If that happens, and with the Cons both gleefully slamming the current system and holding a significantly larger advantage in individual donations than in public funding in any event, how likely is the existing campaign-finance system to survive a Con majority (or minority where the Cons think to take on public funding and spending caps directly)? And if Harper is likely to try to attack the current system, how should the opposition parties take that into account in making their own plans for the next election?

Friday, July 18, 2008

On points of distinction

In the wake of yesterday's discussion about what kinds of issues the NDP should be highlighting (however misguided it may have been), it's worth noting that the NDP is making a strong push on another issue where there's ample room for distinction from the Con/Lib corporate line. And Russell McOrmond looks to be taking the lead in highlighting the NDP's stance in defending Canadians at large when it comes at copyright issues, providing a brief history of how the NDP arrived at its current position, as well as Q&As with two of the party's star candidates on the subject.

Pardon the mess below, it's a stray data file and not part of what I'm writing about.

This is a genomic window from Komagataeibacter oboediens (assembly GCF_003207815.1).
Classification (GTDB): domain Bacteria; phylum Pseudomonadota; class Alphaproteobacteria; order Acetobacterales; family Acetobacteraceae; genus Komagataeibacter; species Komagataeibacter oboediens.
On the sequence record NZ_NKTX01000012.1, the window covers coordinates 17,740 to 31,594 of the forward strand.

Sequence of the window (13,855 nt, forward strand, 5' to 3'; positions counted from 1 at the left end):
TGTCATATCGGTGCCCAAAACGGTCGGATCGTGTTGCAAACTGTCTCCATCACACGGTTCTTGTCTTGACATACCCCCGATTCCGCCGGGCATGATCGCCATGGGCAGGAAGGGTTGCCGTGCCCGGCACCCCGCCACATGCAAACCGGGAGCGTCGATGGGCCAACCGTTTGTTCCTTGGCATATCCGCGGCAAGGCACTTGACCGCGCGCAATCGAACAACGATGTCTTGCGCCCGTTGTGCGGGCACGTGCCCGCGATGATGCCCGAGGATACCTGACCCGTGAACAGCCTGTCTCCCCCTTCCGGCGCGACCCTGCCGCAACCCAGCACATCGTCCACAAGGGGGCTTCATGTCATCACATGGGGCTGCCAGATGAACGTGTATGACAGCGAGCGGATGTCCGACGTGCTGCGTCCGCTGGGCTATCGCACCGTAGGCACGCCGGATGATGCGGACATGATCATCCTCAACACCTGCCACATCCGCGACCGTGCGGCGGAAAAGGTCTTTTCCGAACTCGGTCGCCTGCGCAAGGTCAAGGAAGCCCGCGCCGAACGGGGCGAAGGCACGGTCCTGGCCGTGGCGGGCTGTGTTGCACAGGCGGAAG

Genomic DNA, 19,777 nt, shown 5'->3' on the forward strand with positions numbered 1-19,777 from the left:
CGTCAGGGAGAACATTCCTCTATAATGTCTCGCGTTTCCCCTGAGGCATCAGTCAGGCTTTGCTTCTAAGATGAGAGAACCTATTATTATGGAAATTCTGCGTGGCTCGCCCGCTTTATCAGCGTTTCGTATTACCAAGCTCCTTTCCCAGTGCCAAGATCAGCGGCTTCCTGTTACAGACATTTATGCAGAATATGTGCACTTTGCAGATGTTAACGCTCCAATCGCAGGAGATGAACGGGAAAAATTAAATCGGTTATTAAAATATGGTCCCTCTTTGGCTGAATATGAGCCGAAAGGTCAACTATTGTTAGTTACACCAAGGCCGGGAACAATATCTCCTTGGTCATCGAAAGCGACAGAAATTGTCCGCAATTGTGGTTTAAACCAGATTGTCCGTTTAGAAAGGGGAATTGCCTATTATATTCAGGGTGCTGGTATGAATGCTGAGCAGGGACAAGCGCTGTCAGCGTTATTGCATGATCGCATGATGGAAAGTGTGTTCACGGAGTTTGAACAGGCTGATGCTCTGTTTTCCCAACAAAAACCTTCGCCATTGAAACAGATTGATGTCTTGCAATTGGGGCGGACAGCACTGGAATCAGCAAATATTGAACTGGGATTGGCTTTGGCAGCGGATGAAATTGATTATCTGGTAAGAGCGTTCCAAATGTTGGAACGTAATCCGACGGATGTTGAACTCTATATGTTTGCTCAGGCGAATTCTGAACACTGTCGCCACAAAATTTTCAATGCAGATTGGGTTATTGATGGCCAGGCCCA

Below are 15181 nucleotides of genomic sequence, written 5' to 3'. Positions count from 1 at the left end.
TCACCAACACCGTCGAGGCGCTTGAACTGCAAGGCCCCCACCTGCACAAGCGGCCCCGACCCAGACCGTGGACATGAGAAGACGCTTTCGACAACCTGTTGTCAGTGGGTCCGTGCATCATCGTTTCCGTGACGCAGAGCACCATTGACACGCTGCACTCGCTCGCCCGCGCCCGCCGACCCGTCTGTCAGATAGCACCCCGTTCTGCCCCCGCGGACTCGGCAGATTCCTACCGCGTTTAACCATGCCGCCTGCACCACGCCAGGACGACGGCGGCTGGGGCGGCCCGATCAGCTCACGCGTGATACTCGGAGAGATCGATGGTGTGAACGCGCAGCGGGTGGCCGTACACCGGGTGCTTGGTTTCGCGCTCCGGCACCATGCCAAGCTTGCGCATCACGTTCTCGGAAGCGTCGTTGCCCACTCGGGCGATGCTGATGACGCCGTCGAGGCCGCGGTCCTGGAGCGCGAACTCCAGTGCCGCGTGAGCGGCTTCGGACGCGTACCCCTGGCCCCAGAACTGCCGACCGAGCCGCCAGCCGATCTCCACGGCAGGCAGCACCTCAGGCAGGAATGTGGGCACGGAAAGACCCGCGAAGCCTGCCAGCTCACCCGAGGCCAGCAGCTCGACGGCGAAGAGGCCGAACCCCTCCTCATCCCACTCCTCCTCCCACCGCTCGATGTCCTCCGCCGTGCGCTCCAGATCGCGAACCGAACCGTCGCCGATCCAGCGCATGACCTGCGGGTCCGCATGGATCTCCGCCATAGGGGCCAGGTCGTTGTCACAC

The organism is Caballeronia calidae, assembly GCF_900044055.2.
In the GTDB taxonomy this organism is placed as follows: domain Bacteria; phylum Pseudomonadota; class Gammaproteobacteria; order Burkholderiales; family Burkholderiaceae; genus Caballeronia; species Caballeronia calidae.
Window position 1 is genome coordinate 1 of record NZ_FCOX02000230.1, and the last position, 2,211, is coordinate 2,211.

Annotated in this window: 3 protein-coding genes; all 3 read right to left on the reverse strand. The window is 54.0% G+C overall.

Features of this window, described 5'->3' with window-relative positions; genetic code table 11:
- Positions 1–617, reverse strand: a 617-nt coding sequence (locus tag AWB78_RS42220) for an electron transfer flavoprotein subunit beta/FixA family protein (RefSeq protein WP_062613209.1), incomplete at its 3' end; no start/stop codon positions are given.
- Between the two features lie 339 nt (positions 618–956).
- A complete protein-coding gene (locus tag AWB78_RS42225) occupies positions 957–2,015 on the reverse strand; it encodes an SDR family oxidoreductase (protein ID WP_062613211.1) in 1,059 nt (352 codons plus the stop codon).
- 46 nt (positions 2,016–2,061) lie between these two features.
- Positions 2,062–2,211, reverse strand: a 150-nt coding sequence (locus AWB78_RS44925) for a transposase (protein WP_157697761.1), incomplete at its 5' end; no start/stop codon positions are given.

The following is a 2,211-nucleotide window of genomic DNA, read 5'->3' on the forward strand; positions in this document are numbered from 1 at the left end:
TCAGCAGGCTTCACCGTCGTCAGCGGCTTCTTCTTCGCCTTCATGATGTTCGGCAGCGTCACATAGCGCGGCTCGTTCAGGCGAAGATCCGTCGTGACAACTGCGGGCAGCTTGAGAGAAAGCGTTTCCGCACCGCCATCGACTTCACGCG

It remains to be seen just how large a role the ongoing discussion about copyright will end up playing once an election campaign gets underway. But based on both the strength of existing movements such as Fair Copyright for Canada and the sheer number of Canadians who stand to be affected by draconian restrictions on their ability to access and share information, the issue looks to be one where the NDP can do plenty of good for the country as a whole and itself as a party by raising awareness. And there's plenty of reason for optimism based on the effort the NDP has put in so far.

Thursday, July 17, 2008

Elite consensus-building

Shorter J.L. Granatstein:
If the Libs were to keep giving in to the Cons' every defence policy whim in the name of "bipartisanship" as they did on Afghanistan, just think how much more mature we could claim to be as a country!

On potential recovery